Case Study: The View From the Ground

Homedale Mayor Gheen Christoffersen has lived in Homedale most of his life, but says the Mayor’s School Walking Challenge gave him a new view on his community.

Mayor Gheen Christoffersen knows the small town of Homedale, Idaho as well as anybody. He’s spent most of his childhood and all of his adulthood living and working there. But as well as he knows it, he says his participation in the Mayor’s School Walking Challenge gave him a unique perspective on his community and inspired him to encourage his city — including schools and the police department – to get moving.

The Mayor started by trying to set an example as part of the Mayor’s School Walking Challenge, a one-month event that encourages students and mayors to lace up their sneakers and walk.

“I thought it would be a great way to get our community involved,” he explains. “I just thought if we can figure out how to get the kids involved from the school, we would get the parents involved and we’d have a healthier place to live.”

An initiative of the Blue Cross of Idaho Foundation for Health, the Challenge outfitted mayor’s across Southwest Idaho with FitBits, an internet-enabled pedometer that accurately tracks calories burned and the number of steps taken each day. The mayors are encouraged to walk with schoolchildren who also track their walking during the month. Those with the most steps win grant funds that can be used on food service and physical activity equipment.

Each day Mayor Christoffersen would walk from his home on one side of the Snake River to his office on the other, then back across to City Hall — about a mile or so each way. At lunch and in the evenings, Mayor Christoffersen would put in additional miles, often late into the night.

“I walked all the streets of town,” he says. “You don’t realize it until you actually do it, you’ve got a totally different outlook for your community when you walk it. What the roads are like.. what the houses are like… what the citizens are like.”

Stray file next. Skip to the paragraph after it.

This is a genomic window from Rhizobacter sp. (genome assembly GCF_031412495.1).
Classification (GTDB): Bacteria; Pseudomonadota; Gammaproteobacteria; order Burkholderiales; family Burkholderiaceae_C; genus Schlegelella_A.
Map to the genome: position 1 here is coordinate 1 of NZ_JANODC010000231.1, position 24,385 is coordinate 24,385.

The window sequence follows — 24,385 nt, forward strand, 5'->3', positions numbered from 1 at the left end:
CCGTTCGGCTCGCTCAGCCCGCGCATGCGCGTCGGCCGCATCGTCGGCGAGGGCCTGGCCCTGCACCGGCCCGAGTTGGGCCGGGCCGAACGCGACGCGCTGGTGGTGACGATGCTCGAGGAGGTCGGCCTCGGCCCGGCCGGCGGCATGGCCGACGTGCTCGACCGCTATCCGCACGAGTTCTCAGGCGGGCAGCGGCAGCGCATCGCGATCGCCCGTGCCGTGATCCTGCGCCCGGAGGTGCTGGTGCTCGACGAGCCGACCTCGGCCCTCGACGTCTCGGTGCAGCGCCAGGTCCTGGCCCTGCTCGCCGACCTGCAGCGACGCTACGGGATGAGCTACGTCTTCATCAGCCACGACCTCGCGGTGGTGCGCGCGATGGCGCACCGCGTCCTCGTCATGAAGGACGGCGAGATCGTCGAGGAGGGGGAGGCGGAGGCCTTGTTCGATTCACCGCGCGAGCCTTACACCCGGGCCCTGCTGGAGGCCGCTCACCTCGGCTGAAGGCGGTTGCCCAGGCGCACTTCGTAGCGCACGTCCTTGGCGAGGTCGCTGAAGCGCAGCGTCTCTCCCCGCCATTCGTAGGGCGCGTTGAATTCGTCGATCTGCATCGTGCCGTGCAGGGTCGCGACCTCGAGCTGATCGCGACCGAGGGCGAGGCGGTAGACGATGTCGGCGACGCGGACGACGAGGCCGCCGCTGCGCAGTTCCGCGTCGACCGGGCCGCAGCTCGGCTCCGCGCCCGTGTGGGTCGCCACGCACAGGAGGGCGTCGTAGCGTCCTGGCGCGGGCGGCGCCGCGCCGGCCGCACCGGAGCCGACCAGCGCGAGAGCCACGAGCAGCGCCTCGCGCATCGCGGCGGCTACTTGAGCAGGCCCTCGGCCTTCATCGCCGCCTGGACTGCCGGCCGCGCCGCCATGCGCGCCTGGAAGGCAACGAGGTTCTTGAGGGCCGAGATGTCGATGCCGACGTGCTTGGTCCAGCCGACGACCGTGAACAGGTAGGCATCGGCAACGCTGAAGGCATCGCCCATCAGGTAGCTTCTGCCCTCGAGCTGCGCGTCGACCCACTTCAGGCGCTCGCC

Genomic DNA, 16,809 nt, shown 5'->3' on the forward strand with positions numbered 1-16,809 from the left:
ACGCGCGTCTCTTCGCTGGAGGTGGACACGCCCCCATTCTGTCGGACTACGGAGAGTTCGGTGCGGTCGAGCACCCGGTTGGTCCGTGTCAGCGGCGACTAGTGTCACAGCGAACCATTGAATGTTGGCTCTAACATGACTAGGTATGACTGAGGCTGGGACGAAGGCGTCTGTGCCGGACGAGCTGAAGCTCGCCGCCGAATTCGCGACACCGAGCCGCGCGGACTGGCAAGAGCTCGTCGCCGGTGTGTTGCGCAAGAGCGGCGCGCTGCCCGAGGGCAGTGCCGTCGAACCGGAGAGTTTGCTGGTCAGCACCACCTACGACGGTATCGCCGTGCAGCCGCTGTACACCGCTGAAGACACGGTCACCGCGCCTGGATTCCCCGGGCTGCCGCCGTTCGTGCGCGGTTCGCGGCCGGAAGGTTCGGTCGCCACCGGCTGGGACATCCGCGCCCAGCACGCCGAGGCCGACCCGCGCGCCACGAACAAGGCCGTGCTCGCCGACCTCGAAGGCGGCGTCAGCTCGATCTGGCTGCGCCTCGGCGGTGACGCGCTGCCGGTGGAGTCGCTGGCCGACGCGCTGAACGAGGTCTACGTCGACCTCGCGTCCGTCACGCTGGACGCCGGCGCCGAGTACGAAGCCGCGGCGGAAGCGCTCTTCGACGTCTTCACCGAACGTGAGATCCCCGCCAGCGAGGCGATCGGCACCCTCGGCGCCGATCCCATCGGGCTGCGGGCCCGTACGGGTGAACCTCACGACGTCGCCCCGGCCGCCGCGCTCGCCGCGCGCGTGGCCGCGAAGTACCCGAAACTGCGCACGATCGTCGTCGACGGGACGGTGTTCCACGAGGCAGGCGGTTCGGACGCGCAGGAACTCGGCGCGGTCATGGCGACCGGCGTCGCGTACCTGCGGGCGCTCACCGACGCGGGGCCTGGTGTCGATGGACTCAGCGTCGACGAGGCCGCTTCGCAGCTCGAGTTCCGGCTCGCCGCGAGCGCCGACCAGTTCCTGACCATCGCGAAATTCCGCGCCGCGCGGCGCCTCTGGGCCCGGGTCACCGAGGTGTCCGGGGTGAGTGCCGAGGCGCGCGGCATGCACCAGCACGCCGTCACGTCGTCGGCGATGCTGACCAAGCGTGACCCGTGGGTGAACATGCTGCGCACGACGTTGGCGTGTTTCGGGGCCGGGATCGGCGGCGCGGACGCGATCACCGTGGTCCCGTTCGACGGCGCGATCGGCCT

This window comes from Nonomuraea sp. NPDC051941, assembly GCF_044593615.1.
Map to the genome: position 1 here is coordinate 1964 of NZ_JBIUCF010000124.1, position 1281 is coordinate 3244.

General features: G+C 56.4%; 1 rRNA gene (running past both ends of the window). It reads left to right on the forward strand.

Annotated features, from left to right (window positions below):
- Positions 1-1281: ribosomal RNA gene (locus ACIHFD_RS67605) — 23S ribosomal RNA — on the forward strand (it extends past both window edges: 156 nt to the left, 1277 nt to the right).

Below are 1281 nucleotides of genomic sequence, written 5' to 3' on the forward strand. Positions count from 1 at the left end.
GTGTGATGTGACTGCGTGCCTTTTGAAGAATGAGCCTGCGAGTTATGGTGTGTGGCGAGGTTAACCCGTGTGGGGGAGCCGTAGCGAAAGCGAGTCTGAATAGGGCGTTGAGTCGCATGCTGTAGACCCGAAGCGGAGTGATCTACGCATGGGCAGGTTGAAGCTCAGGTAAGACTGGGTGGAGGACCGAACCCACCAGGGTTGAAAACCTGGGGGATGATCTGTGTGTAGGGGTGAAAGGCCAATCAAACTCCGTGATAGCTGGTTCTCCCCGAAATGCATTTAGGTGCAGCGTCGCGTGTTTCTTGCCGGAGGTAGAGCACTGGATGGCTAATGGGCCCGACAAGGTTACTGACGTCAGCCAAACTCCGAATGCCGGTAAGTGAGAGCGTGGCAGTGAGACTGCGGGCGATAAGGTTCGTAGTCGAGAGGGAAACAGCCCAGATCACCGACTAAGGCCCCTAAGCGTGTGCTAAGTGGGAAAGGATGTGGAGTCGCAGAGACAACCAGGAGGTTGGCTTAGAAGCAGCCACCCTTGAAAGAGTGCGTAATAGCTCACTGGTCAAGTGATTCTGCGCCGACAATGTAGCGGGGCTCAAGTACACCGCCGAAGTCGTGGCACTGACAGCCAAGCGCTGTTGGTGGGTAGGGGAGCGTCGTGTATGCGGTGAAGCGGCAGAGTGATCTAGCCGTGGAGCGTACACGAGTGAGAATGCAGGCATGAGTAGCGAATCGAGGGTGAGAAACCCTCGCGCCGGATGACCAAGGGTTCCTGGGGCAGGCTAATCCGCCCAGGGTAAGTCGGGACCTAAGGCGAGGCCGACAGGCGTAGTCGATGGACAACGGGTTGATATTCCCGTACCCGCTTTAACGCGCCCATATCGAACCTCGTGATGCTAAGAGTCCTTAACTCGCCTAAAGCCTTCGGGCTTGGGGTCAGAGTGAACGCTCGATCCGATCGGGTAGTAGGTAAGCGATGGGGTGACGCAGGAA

As he started to see personal success shedding pounds and feeling better, he worked to spread his newfound enthusiasm for walking with others. The city purchased FitBits for all city employees, from maintenance workers to police officers and began a quarterly walking competition between departments, with the losing department buying the others lunch.

“It’s really caught on,” the Mayor says. “There have been a lot of little changes in our city employees. Now we mostly walk instead of drive to get the mail. And you hear coworkers encouraging each other to get their steps in. You even notice them walking along on their lunch hour, putting in a couple laps around the block.”

In addition to activating City Hall, Mayor Christoffersen used the Mayor’s School Walking Challenge to engage with his local schools and encourage other city officials to do the same — something that’s continued even after the Challenge ended.

“Throughout the year any time the schools want us to come walk, we’ll come to walk,” he says. “I had kids wanting to walk with me in the middle of January. It was awesome.”

The enthusiasm spread through the entire community.

“People would come up and talk to me when they saw me out walking. They’d say, ‘I really think what you’re doing is a great deal.’”

Mayor Christoffersen believes that this enthusiasm around walking, which started with his simple decision to get involved with the Mayor’s School Walking Challenge, will be an important ingredient in his efforts to transform Homedale into an even healthier place to live.

“I think through programs like this we can become closer knit,” Mayor Christoffersen says. “It’s a great community to live in. Not just to be from, but to be a part of.”

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